This V-16 BMW Was Supposed to Slot Above the 7 Series. It Never Did

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In the late 1980s, BMW wanted to push the envelope about what a flagship could be, deciding to build a sedan larger than the 7 Series. You’ve probably heard of the “Goldfish” aka “Super Seven” from 1988 with a V-16 engine, but a second car was assembled two years later. It’s been kept secret for decades, until this month when it broke cover at the Techno-Classica Essen.

We decided to ask BMW about the elusive super sedan since we only had heard about the previous one-off. Featuring an aluminum body, the newer car was built in 1990 and was known internally as the 750iL V16 “Goldfish.” The man in charge of the design was Boyke Boyer, who also penned the E38 7 Series launched four years later, in 1994. That’s why the car looks like a fusion between the E32 and E38.

At the heart of the stately sedan was a 6.6-liter V-16 engine adapted from the “M70” V-12 installed in the 750i E32 that was on sale back then. While the range-topping 7 Series made 296 hp, this prototype had a stout 348 hp at 5,000 rpm. Output was routed to the wheels via a five-speed automatic transmission, enabling an electronically limited top speed of 155 mph. That made it slower than its predecessor, which maxed out at 174 mph.

Speaking of the previous Goldfish project seen below, that car had different technical specifications. The monstrous V-16 featured substantially more power, at 402 hp. In addition, BMW’s engineers fitted a six-speed manual gearbox, right before the 8 Series E31 became the first V-12 production car with six gears.

Compared to the original V-16 car, the newer Goldfish had a smoother profile since it did away with the large fiberglass gills and air scoops on the rear fenders. The previous car had them for the cooling system, which BMW moved to the rear since there was not enough room underneath the hood after fitting the massive engine. The engineers continued to work on the project, managing to solve the packaging issues for the 1990 prototype.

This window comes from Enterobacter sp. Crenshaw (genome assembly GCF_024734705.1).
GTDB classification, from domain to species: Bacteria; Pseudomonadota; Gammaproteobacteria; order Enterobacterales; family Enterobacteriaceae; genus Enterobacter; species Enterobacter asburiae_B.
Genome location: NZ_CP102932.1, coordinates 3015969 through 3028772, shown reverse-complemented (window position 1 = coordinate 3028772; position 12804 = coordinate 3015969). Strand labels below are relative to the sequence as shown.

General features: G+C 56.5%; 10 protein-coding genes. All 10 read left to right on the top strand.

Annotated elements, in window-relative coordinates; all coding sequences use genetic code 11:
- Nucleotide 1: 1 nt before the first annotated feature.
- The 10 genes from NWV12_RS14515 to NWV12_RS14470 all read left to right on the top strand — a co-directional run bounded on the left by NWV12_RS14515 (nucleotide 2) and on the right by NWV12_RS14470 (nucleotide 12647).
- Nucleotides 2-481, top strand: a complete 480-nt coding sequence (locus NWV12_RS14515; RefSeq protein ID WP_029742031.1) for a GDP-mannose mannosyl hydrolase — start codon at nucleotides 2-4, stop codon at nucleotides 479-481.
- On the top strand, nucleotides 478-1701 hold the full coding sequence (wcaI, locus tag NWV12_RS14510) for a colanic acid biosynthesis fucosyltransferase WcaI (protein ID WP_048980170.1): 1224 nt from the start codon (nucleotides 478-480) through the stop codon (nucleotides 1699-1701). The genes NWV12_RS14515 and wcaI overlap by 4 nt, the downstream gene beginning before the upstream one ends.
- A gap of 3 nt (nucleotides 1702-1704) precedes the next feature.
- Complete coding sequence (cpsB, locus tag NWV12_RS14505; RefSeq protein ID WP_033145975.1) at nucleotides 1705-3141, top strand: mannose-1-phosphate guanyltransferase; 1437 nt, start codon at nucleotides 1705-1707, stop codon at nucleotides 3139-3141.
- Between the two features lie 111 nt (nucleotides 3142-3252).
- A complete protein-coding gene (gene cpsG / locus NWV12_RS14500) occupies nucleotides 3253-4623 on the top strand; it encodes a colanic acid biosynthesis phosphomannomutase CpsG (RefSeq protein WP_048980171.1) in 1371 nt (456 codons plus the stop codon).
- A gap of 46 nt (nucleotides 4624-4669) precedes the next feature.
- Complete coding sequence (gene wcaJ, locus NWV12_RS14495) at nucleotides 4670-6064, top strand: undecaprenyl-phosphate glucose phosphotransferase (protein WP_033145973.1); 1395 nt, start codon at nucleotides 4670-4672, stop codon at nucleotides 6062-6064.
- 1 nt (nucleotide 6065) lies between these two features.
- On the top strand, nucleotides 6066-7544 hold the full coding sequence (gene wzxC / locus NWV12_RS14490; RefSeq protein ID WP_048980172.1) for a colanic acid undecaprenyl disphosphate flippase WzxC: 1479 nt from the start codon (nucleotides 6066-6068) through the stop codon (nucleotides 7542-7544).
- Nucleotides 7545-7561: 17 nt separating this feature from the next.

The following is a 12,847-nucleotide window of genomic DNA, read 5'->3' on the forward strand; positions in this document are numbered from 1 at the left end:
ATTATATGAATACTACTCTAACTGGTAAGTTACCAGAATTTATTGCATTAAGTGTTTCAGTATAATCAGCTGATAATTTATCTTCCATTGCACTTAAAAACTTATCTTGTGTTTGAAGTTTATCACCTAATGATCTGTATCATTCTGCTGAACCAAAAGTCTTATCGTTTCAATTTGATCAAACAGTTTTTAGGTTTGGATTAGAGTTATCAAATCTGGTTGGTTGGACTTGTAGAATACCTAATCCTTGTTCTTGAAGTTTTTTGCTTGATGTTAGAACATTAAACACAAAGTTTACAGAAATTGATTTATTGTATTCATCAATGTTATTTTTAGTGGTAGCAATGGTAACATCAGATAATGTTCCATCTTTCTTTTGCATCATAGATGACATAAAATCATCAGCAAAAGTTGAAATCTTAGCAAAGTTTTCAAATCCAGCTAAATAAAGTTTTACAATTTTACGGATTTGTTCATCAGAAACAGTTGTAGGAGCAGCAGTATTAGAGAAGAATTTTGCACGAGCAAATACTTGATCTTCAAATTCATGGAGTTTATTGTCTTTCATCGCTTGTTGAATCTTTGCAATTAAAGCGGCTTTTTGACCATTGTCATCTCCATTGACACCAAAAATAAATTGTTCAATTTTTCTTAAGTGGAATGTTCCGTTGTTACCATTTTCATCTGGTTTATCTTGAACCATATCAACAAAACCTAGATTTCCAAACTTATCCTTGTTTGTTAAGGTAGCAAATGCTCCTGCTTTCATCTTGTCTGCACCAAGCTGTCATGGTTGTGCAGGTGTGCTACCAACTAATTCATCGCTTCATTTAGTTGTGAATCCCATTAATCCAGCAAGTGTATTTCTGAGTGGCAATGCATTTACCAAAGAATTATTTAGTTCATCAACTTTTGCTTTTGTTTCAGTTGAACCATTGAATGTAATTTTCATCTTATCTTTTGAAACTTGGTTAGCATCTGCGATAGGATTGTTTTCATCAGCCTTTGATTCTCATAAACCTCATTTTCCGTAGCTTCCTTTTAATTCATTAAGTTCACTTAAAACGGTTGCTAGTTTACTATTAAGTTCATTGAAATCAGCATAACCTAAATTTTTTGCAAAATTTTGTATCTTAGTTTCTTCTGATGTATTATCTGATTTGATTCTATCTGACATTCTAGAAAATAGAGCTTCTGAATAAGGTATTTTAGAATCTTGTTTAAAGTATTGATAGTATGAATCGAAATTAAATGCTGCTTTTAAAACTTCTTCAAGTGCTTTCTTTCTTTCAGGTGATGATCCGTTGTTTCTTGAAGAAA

Aside from having an unusual engine, the second of the Goldfish cars was also much bigger than the 7 Series E32 of those days. At 214.5 inches long, it was actually larger than the current-generation model. Compared to the G70 on sale today, it was slightly narrower (at 74.8 inches) and lower (at 59 inches).

BMW wasn’t the only German luxury brand to toy around with the idea of an engine bigger than a V-12. Legend has it Mercedes worked on an 8.0-liter W-18 (yes, 18 cylinders) with 490 horsepower. It was reportedly planned for the W140 S-Class in the 800 SEL ultimate version to slot above the 600 SEL, but it never happened. It is believed the three-pointed star also had a more potent derivative with at least 680 hp intended for sports cars.

Mercedes apparently canceled the W-18 at the last minute before reviving the project later in the 1990s for an S80 AMG that never came to fruition either. Years later, there was also some wild speculation about a twin-supercharged, 15-liter V-24 engine (yup, 24 cylinders) for the resurrected Maybach brand with around 1,000 horsepower. It remained at the rumor stage in the 2000s.

BMW dropped the V-16 engine as well unless there are other secret cars we don’t know about. A new flagship above the 7 Series didn’t happen either since there was no need for it anymore. Rolls-Royce Motor Cars Limited was created as a wholly owned subsidiary in 1998.

Fast forward to the present day, BMW also owns Alpina, which is likely to be pushed upmarket to slot between the most expensive BMWs and the “cheapest” Rolls-Royces.

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